I saw the article below in today’s Wall Street Journal. I’ve also seen expanded, much longer versions of the same story from different news outlets the past two days, but this one keeps it short and to the point. The Federal Government, to put it simply, wants you to use Discount Brokers. Since that particular business model has achieved moderate acceptance, but failed to gain notable market share, the government wants to change laws to give the Discount Brokerage model a better chance to succeed. That’s how I interpret the actions and rhetoric of the U.S. Justice Department.
The government is saying, arrogantly, the only reason more consumers don’t use Discount Brokers is because the public is “confused”. From the article below is this quote “consumers don’t have enough understanding of the fee structures in the industry and don’t realize that they have negotiating power over fees“. Really? Hmmm. I’ve lost plenty of listing opportunities to Discount Brokers, which is OK. It’s my fault for not doing a better job of selling the value of my service. When I managed properties full time, I lost plenty of potential property management accounts to Property Managers who offered cheaper fees and less service. I never had a problem with that either. And the Volvo dealer doesn’t lose sleep when someone buys a $9,000 entry level car from a competitor.
I have nothing against the limited service or “discount” real estate business model. I even know a few discount agents who seem to have their systems pretty well worked out, and I think there are probably more than a few happy customers who went that route. Other discounters I have encountered have no system at all, except that the Buyer agent has to run the entire deal since the Discount Agent is absent from the transaction. Mainly, I think Discount Brokers should have to win market share the same as everyone else, without government assistance. To me, what the Justice Department is demanding is somewhat of an Affirmative Action program for Discount Brokers. Jeez, give me a break.
This is a tough issue for me to write about. As a full service Realtor, it might appear I am simply protecting my own interests when I say that the Government doesn’t have the first clue about what it’s doing nor how the real estate business operates. I’d like to see just one or two of those Department of Justice “consumer advocate” attorneys go undercover as a Realtor for two years. Then they can publish a report about how easy it was for them to enter the business and succeed as a Realtor by competing solely on discounted fees. Then I’d also want to see interviews from every client and agent with whom they came into contact and hear how it went.
Finally, I’d want to see how much money the DOJ test agents earned in their two year undercover stint to prove Realtors are overpaid. 37% of Realtors with less than 2 years experience earn less than $13,000 per year. Maybe the DOJ people can be in the middle 1/3 and earn $25,000 instead. Most new agents don’t even last 2 years in the business. Practicing real estate successfully is certainly not the cake walk the media and government make it out to be. In the long term, the consumer benefits more from having access to experienced agents who know the job than they would having government imposed lower commissions.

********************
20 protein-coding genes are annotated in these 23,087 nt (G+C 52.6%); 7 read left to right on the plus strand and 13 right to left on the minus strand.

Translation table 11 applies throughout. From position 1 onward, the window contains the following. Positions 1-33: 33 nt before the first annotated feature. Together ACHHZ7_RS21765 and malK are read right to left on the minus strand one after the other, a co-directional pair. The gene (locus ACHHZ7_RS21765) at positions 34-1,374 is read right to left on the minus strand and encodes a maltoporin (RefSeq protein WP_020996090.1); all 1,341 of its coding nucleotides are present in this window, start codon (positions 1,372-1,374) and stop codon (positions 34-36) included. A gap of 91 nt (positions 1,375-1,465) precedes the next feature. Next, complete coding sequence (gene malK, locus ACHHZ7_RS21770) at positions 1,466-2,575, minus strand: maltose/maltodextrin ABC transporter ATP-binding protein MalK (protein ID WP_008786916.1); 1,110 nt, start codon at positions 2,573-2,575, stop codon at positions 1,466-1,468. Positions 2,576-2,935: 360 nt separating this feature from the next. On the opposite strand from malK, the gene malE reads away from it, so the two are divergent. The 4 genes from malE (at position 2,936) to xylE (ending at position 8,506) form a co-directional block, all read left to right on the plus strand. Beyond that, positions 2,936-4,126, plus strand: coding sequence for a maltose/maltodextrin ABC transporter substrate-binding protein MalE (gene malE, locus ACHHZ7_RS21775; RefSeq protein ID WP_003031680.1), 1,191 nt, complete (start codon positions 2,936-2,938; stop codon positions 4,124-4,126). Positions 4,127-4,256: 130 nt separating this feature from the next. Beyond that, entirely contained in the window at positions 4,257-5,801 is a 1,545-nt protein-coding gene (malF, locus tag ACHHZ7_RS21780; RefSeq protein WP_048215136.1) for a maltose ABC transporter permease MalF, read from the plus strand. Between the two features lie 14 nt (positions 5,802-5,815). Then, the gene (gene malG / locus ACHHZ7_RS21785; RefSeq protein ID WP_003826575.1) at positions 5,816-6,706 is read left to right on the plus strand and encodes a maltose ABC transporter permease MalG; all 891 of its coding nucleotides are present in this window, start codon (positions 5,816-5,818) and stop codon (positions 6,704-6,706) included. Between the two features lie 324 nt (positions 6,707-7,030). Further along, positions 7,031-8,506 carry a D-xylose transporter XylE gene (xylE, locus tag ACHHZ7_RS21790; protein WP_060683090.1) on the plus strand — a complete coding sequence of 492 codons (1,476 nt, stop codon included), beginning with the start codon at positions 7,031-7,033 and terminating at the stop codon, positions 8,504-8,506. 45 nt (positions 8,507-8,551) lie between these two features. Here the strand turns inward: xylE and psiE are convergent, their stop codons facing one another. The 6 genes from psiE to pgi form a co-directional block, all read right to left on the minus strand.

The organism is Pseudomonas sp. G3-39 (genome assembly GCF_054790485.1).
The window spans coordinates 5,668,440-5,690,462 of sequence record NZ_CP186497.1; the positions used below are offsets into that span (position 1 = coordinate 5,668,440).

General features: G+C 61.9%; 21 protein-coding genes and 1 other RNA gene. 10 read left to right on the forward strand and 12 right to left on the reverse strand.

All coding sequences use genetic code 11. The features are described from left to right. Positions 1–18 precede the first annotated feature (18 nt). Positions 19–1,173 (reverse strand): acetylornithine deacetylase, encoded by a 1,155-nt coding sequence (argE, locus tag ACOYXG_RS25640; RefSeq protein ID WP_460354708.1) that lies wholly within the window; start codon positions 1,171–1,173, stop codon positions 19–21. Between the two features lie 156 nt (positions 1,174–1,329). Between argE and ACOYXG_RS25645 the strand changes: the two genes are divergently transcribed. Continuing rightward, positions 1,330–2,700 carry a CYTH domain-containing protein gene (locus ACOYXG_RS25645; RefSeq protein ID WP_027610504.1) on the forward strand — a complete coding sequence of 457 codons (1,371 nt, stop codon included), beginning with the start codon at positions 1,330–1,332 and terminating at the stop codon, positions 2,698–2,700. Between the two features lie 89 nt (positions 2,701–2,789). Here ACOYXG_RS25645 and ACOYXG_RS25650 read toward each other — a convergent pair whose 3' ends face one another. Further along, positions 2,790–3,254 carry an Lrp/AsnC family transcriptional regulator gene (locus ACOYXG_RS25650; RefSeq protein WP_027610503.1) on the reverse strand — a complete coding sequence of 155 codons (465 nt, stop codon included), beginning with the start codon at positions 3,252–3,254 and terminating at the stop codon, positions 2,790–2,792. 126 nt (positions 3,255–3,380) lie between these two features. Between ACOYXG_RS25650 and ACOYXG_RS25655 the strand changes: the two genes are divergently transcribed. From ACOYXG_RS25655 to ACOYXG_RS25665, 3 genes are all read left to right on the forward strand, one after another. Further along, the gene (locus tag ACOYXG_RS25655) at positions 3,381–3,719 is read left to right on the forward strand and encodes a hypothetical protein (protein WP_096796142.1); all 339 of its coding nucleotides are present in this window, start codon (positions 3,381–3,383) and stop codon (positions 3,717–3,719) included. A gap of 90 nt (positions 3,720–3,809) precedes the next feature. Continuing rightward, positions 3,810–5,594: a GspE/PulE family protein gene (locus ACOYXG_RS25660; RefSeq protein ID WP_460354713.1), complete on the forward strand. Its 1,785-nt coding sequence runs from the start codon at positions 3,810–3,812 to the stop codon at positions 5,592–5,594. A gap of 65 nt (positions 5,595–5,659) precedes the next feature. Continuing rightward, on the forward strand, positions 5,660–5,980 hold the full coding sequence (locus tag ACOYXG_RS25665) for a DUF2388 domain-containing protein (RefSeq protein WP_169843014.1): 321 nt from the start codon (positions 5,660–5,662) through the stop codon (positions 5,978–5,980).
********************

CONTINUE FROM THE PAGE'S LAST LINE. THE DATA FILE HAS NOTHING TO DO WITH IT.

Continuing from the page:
Sylvia has survived 20 years now in the real estate business in Austin, and I’ve lasted 17 years. I’ve seen all sorts of different business models come and go, including “Salaried Realtors”, “Internet Only” companies, “Fee for Service”, “Flat Fee”, etc., yet, if you want an experienced, full service agent who provides a full and complete set of services, the great majority of buyers and sellers still turn to the more expensive, experienced agents versus the bargain agents.
So, if you’re one of those full service customers, take comfort in knowing that the Justice Department of the U.S. has declared you to be a “confused” person who doesn’t know how to negotiate. Furthermore, your confusion is the result of a Realtor conspiracy to cause Discount Brokers to fail. What other explanation is there for the fact that you didn’t hire one when you last bought or sold your home? Why does the most well branded Discount Broker in Austin, despite massive ad campaigns, still have less than a 1% market share? I’m not really sure, but I doubt it’s because 99% of Buyers and Sellers are “confused”.
Here is the story:
New Look at Real-Estate Laws
By a WALL STREET JOURNAL Staff Reporter
May 9, 2007; Page D3
Federal authorities urged state lawmakers to consider repealing laws that harm competition among real-estate brokers.
The call came as part of a series of recommendations aimed at providing property buyers with greater information about the industry.
In a report released by the Justice Department’s antitrust division and the Federal Trade Commission, the agencies said efforts are needed to ensure brokers act in a manner fair to consumers. They pledged to continue monitoring the conduct of real-estate-broker associations, especially when they act in concert, and to bring enforcement action when necessary.
The report said the federal government will try to inform state lawmakers and industry regulators about the effects of state and local laws or regulations on competition. And it urged state legislatures to consider repealing laws that limit choice and reduce the ability of new entrants in the real-estate industry to compete.
The report concluded that consumers don’t have enough understanding of the fee structures in the industry and don’t realize that they have negotiating power over fees.